The timeline for transfer from MPhil to PhD is usually a  year/and a half after you start (or submit your RD6, 24-36months for PT), once you hand it in, after your supervisors are ‘happy’, you will have a month before your viva. Have a chat with your school admin (for HSC, it is Paula Cooper and Sara Glithro), and your supervisors as they will read it, then look for examiners (2), an independent chair and a supervisor (if you wish; I asked mine, you don’t have to, so as to gain feedback, as he also took notes and could comment on my ‘performance’; all towards the final viva). There is a one page form that you and your supervisors need to fill in, hand in duplicates of form and of bound thesis and done. Not quite.

Take it very ‘seriously’, I took it for granted once written and discussed you would carry on the PhD (this is not always the case read the BU PhD bible), the quality of the document and performance in the viva voce matters. It should ressemble as much as possible the ‘final product’. Once you hand in your 10 000 words, read it the week before or the night before. I was really nervous but the best piece of advice I got was ‘go in and talk’ – you know your work the ‘best’: so pretend like you want your best friend to understand your work. A few things I could have done better? Better writing, made sure I did not repeat myself and written it more as a ‘story’. Using power point where each slide helps you plan what you will write. For me the viva was the best time to say this is my work and to gain (brutal) feedback from people from a similar field as it gives you time to plan your final product. One major thing I realised I needed to put my study in context and what it means to ‘science’.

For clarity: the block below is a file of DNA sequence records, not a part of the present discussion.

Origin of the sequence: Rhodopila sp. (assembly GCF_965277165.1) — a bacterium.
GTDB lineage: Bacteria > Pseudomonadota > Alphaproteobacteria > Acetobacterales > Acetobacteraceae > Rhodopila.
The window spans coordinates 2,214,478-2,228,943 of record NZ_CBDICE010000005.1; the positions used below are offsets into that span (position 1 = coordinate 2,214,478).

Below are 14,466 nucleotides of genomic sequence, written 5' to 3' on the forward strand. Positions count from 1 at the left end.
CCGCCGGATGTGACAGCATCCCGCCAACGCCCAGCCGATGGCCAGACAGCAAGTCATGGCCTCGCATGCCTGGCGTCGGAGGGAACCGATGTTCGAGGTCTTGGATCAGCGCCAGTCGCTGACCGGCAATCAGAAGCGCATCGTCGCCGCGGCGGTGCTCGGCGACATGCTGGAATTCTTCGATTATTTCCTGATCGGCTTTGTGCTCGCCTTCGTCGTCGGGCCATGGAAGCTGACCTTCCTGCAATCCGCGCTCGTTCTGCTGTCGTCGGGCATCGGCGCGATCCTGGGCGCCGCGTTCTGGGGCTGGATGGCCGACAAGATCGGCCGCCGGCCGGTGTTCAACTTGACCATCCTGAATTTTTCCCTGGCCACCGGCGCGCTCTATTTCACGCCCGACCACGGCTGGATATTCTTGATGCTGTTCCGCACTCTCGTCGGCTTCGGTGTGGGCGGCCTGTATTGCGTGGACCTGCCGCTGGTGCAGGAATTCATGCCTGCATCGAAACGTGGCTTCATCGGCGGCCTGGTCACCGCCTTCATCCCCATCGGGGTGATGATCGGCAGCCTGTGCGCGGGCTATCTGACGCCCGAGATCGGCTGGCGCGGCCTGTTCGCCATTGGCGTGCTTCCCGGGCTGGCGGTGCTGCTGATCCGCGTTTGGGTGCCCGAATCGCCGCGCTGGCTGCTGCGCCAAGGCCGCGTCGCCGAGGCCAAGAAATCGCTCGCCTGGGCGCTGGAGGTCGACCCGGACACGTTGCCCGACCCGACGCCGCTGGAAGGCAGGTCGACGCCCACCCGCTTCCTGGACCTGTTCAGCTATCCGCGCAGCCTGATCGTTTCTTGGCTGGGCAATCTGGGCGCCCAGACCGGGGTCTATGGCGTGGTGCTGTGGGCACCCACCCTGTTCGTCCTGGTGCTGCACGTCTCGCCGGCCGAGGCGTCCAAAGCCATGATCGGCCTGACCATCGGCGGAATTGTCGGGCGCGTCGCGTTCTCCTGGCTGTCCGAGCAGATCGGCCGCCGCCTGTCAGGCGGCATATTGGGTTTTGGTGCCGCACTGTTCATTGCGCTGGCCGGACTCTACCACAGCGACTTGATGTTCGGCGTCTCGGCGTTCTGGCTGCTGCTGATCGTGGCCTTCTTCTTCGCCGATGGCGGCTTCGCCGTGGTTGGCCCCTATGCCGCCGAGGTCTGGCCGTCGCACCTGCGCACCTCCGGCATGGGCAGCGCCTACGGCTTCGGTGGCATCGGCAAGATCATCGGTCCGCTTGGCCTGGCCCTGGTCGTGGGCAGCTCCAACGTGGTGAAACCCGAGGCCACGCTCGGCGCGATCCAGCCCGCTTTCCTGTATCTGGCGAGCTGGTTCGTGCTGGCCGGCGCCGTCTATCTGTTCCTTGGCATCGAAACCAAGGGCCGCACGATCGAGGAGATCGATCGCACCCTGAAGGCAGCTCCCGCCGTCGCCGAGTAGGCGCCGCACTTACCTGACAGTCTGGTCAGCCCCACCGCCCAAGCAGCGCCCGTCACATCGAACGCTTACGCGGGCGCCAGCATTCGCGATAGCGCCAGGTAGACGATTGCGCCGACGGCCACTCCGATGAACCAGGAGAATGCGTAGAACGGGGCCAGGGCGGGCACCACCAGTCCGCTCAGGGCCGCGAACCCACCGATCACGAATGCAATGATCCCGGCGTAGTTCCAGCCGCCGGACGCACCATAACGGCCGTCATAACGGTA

Essentially it looked something like this:

  • Title page (Name, Title, Supervisors, School, University)
  • Acknowledgements (Thank you to your supervisors, school, funders…)
  • Abstract (500 words)
  • Table of contents (in a table with invisible borders)